The molecule used for this treatment contains traces of perfluorooctaneic acid (PFOA) that is not biodegradable and whose accumulation in nature could ultimately pose a risk to human health. There are no regulations limiting its use, but manufacturers of perfluorinated compounds have committed not to use PFOA by the end of 2015. A new PFOA-free treatment has been developed, based on perfluoroalkyl silane and sodium perfluoro ethyl-hexaphosphate.

Surface activity of pigment particles

Fukui et al. developed a method to evaluate the surface activity of pigment particles. This method allows acid/base values to be determined by the conversion ratio of isopropanol to propylene or acetone. The application of this technique demonstrates that surface treatments are very important for the protection of active sites on the surface of pigment particles. This is even more marked in the case of very fine particles to such an extent that, nowadays, only the treated nano qualities of zinc oxide and titanium dioxide can be used in sunscreen formulations.

Hybrid surface treatments

Surface treatments generate essential properties for the formulation of cosmetic products. However, for example, the lipophobia of the perfluoro alkyl phosphate treatment makes it difficult to disperse, but provides a powdery feel and good skin adhesion. On the contrary, the amino acid treatment will provide a good affinity on the skin but a bad spreading and a not very pleasant touch. Hybrid treatments have therefore been developed in order to take advantage of the interesting properties of several treatments, while reducing the impact of their negative sides.

An example of this hybrid treatment technology is a combination of perfluoroalkyl phosphate and octyl triethoxy silane. This association gives a superior hydrophobia, but also a pleasant touch and a better dispersion in the fatty substances.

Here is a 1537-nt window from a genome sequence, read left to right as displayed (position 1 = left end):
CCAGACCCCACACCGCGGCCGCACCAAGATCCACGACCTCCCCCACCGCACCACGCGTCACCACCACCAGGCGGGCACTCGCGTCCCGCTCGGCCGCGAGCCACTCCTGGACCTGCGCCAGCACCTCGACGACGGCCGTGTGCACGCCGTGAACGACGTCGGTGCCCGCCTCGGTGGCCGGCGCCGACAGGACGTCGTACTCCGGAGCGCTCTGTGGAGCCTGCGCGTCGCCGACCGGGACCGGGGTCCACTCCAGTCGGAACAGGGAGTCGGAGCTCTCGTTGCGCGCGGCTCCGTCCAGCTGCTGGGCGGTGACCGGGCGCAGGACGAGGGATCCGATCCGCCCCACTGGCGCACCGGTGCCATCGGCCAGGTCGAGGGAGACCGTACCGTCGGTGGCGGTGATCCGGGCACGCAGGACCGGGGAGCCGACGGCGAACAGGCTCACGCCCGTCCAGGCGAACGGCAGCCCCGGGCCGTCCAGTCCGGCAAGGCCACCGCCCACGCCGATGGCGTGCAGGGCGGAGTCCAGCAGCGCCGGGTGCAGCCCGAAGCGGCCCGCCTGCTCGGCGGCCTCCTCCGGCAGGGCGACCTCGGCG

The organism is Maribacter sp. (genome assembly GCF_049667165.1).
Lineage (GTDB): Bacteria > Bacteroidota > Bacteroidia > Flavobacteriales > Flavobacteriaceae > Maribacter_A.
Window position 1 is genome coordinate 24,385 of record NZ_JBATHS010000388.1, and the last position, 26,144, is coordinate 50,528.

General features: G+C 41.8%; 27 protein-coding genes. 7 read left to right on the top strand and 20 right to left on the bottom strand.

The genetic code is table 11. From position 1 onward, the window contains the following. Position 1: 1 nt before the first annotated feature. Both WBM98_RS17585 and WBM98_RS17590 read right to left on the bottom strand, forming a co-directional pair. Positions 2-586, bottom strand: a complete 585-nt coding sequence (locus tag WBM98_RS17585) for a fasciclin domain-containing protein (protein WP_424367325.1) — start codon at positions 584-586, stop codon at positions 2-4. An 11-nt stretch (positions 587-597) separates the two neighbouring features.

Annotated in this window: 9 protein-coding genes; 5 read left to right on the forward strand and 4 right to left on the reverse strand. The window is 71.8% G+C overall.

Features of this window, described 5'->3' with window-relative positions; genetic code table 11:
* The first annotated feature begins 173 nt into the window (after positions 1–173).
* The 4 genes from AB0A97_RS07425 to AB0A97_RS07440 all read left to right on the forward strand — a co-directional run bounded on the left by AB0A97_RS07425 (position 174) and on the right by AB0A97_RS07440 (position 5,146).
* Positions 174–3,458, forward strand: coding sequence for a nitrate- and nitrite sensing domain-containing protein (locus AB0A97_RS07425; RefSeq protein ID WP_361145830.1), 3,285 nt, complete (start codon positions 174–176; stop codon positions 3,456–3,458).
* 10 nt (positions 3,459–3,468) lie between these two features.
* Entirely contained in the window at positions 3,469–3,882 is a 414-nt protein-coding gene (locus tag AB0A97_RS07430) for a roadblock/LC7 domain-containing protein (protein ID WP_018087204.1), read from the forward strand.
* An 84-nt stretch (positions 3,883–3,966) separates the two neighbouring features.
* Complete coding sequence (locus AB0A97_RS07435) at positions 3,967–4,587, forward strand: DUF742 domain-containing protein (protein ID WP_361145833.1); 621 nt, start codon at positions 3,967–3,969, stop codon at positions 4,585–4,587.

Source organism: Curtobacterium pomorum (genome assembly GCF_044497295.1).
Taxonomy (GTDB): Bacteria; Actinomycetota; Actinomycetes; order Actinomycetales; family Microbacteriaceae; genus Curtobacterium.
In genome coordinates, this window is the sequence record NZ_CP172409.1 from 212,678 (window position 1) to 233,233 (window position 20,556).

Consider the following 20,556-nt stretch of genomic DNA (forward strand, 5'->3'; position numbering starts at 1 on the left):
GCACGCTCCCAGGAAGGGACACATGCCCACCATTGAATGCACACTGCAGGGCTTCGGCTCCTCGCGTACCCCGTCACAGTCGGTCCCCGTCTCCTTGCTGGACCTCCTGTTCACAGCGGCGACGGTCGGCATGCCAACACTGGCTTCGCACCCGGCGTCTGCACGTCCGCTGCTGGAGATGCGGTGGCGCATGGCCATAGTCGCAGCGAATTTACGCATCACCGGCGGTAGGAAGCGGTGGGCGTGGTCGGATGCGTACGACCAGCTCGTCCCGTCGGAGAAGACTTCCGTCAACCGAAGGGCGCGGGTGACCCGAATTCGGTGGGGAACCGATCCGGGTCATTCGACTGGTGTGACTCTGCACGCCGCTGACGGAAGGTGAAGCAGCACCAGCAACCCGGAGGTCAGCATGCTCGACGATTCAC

Another example is the combination of amino acid and isopropyl triisostearyl titanate which provides a good skin affinity, a soft and creamy touch and a very good spread.

The different treatment processes

There are two main manufacturing methods. - One is called a"dry process" in which the processing agents are simply added to the pigment in a blender. - The other, the"wet process", consists of"dissolving the treatment agents in a solvent, which may be water, and then introducing this solution into a tank containing the pigment previously dispersed in a liquid phase. The solvent or water is then removed. The treated pigment is then dried and finely ground.

The dry forms of pigment particles are in the form of agglomerates. Under'dry process' conditions, the treatment material will be applied to the surface of these agglomerates. After grinding, the untreated internal parts of these agglomerates will emerge and this will result in poor homogeneity of the treatment.

In the wet process, the entire system is in the liquid phase. The molecules of the treatment material penetrate the agglomerates more easily and can attach themselves to almost the entire surface of the particles.

Wet processing" is more homogeneous and provides better stability to cosmetic formulations.

The latest developments: the natural trend

Nowadays,"natural" is at the centre of consumer demand. Surfactants are a problem. To meet this demand, a new ASL treatment has been developed. It is carried out by means of a substance comprising an alkyl group and a chain of amino acids made up of three glucose-lysine-glucose molecules. This substance does not contain surfactants but behaves as an excellent dispersing agent and allows a fine, uniform and stable emulsion to be obtained from a mixture of oil and water (40/60). This treatment opens the way to new concepts for aqueous formulations.